Through her research and teaching, Dr. Boccio finds new ways for school psychologists to save lives.
Almost as soon as she started working as a school psychologist, Dana Boccio, Ph.D., began to look for ways to improve her field. Now an assistant professor at the Gordon F. Derner Institute of Advanced Psychological Studies, she continues to study suicide assessment and prevention, vital topics that she feels need to be addressed more in both schools and the workplace.
When she felt unprepared to give suicide risk assessments to troubled youth early on in her career, Dr. Boccio began to do some research. “I found that I was not alone,” she said. “A lot of professionals working in the field were not well trained in suicide risk and what to ask.”
To understand why this was the case, she conducted a series of surveys. Her study revealed that only 63.5 percent of school psychology directors reported that their students were offered training in a standard, structured suicide risk assessment protocol. And a mere 44.4 percent of students interning in school settings were exposed to suicidal clients. The numbers revealed a worrying dearth of training and field experience.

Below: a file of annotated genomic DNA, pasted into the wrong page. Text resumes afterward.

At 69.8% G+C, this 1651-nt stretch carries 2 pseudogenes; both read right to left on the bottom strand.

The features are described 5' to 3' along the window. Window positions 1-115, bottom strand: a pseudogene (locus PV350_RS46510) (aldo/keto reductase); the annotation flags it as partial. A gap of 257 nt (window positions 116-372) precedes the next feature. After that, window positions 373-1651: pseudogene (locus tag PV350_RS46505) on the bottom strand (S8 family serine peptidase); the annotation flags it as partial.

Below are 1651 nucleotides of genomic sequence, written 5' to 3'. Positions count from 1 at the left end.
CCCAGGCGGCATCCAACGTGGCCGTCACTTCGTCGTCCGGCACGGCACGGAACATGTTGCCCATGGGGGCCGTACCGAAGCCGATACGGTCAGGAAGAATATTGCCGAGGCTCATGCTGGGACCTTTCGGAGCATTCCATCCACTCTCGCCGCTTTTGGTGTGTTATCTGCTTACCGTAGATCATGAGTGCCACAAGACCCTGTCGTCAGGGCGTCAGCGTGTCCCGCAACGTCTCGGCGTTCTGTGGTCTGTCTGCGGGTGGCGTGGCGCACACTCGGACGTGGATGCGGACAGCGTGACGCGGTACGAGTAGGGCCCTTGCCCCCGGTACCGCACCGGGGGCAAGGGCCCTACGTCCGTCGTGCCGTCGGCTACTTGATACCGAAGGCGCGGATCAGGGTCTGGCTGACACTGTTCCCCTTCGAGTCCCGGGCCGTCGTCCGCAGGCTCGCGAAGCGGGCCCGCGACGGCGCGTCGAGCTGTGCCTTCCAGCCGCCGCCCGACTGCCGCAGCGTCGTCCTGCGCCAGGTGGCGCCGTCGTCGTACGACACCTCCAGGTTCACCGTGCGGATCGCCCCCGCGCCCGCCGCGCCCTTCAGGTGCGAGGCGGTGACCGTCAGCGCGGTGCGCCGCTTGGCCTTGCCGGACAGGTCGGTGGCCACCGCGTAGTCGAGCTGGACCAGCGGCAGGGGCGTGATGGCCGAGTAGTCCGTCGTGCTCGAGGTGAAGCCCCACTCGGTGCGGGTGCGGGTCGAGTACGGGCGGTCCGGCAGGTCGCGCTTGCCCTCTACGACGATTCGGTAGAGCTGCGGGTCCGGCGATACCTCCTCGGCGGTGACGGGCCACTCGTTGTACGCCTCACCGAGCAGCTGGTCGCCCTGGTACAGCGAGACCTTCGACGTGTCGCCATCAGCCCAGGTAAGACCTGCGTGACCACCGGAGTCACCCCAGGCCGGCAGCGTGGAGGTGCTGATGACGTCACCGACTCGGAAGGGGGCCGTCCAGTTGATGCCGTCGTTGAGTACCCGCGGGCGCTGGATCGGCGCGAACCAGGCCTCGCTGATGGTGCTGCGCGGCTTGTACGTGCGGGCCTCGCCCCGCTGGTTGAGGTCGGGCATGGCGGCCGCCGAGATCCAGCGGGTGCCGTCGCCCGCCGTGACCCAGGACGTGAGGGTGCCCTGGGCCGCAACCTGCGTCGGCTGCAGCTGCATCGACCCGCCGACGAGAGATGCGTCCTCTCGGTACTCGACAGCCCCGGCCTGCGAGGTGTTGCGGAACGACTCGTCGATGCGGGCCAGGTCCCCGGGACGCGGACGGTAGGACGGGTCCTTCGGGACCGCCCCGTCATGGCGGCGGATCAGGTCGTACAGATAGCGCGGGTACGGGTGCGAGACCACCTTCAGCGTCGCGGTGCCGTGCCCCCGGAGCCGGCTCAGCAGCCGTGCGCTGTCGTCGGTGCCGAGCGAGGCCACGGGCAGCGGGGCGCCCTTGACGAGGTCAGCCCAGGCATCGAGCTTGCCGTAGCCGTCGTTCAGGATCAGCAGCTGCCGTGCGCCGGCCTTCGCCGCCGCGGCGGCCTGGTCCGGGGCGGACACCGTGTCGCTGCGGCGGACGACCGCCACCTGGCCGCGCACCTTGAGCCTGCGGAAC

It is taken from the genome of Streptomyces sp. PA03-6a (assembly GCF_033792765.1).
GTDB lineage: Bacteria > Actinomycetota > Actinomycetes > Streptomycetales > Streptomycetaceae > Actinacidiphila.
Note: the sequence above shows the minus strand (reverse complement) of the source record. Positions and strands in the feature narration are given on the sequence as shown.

Dr. Boccio and Erin McDonough, her colleague from St. John’s University, have presented their data at conferences to stress the vital importance field placements hold for students looking to be school psychologists. “I hope that my work is impacting positively upon the field of school psychology,” Dr. Boccio said.
In the very near future, practicing school psychologists and other school-based mental health professionals will benefit from Dr. Boccio’s recently developed the Student Suicide Risk Assessment Protocol (SSRAP). Recently accepted for publication by the Journal of Applied School Psychology, the SSRAP is a comprehensive instrument designed to standardize the way professionals evaluate suicide risk.
Dr. Boccio regularly collaborates with Derner students in her work and, with their help, is addressing such topics as suicide risk assessments used in hospitals. Through her efforts and tireless energy, more school psychology students can begin to understand how to impact—and hopefully save—young lives.
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